New Delhi: Former Prime Minister Atal Bihari Vajpayee, whose politics of moderation in a hard line party propelled the BJP to power for the first time in the 1990s, died on Thursday after long illness. The 93-year-old leader, who had faded from public life for more than a decade following health complications and was admitted to AIIMS with a urinary tract infection on June 11, breathed his last at 5.05 p.m., the hospital said in a statement. Vajpayee, who joined the RSS in 1947, rose through ranks to become a stalwart of the BJP and was the first non-Congress prime minister to complete a full term in office.
Seen as a moderate face of BJP, Vajpayee first became prime minister in 1996, leading a shaky coalition whose members were suspicious of the BJP’s right-wing politics. It lasted for 13 days and collapsed after losing a vote of no-confidence. His second stint as prime minister was in 1998 when the National Democratic Alliance again came to power but that lasted for just 13 months.
Finally, the NDA, with Vajpayee as PM, returned to power in 1999 and was voted out in 2004. A 10-time MP of the Lok Sabha, Vajpayee announced his retirement from politics in 2005. He was also a member of the Rajya Sabha twice. ‘‘It was due to the perseverance and struggles of Atal Ji that the BJP was built brick by brick,” PM Modi said in a tweet.
During his second term as prime minister, India conducted nuclear tests in a strategic masterstroke to blunt Pakistan’s nuclear ambitions, while at the same time announcing a moratorium on future testing. He followed this up with peace overtures to Pakistan, riding on the first direct bus from India to Pakistan in February 1999.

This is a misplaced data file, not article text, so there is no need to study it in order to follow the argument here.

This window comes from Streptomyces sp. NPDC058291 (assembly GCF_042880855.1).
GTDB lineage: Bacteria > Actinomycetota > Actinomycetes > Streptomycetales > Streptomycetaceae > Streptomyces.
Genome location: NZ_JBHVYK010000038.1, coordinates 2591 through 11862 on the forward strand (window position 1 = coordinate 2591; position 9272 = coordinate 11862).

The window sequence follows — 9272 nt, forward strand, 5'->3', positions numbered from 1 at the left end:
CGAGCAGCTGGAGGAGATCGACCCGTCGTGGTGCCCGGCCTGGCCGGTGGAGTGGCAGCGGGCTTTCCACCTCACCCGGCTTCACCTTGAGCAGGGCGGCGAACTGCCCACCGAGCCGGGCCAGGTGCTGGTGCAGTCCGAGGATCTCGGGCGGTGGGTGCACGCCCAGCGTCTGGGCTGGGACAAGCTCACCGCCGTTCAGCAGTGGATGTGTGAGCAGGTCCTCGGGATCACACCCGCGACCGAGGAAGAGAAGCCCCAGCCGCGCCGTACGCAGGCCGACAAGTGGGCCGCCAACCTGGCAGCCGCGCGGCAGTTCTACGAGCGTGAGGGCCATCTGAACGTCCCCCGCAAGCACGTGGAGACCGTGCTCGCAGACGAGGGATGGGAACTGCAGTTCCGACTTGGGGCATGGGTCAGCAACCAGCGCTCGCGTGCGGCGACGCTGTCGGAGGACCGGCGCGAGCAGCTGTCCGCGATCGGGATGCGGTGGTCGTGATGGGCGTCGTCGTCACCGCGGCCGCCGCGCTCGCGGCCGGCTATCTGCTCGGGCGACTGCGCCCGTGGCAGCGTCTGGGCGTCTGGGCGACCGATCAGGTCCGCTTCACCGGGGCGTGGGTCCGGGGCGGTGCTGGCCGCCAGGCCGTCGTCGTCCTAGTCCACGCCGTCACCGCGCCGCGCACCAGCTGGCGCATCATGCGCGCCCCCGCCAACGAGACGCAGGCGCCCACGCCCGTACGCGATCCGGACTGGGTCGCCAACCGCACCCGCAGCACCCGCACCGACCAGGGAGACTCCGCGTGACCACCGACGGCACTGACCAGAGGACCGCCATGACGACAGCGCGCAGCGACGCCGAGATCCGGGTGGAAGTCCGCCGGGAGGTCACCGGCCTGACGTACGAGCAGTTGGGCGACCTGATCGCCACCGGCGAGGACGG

Undeterred by party hawks, Vajpayee arrived in Lahore on the bus, accompanied among others by legendary actor Dev Anand. Vajpayee met with then Prime Minister Nawaz Sharif in what was hailed as the dawn of a new era in India-Pakistan relations. However, then army chief Gen. Pervez Musharraf did not turn up to greet him at the Wagah border. It soon became clear why.
Only months later, in June 1999, Pakistan began hostilities in Kargil that took the two countries to the brink of a full-scale war. Vajpayee felt betrayed and never hid his bitterness whenever Kargil was mentioned. He tried again to reach out to Pakistan — which people close to him say was the mission of his life — by holding a historic summit in Agra with Musharraf in 2001, who by then had become the president. But the summit too failed spectacularly.
Another historic event that he expressed anguish about was the post-Godhra communal riots in Gujarat in 2002 when Prime Minister Narendra Modi was the chief minister. Unwilling to hide his feelings over the riots, Prime Minister Vajpayee said the government must follow “raj dharma”. In his autobiography, former President Pranab Mukherjee wrote that the Gujarat riots were “possibly the biggest blot” on Vajpayee’s government that could have cost the Bharatiya Janata Party the 2004 Lok Sabha elections.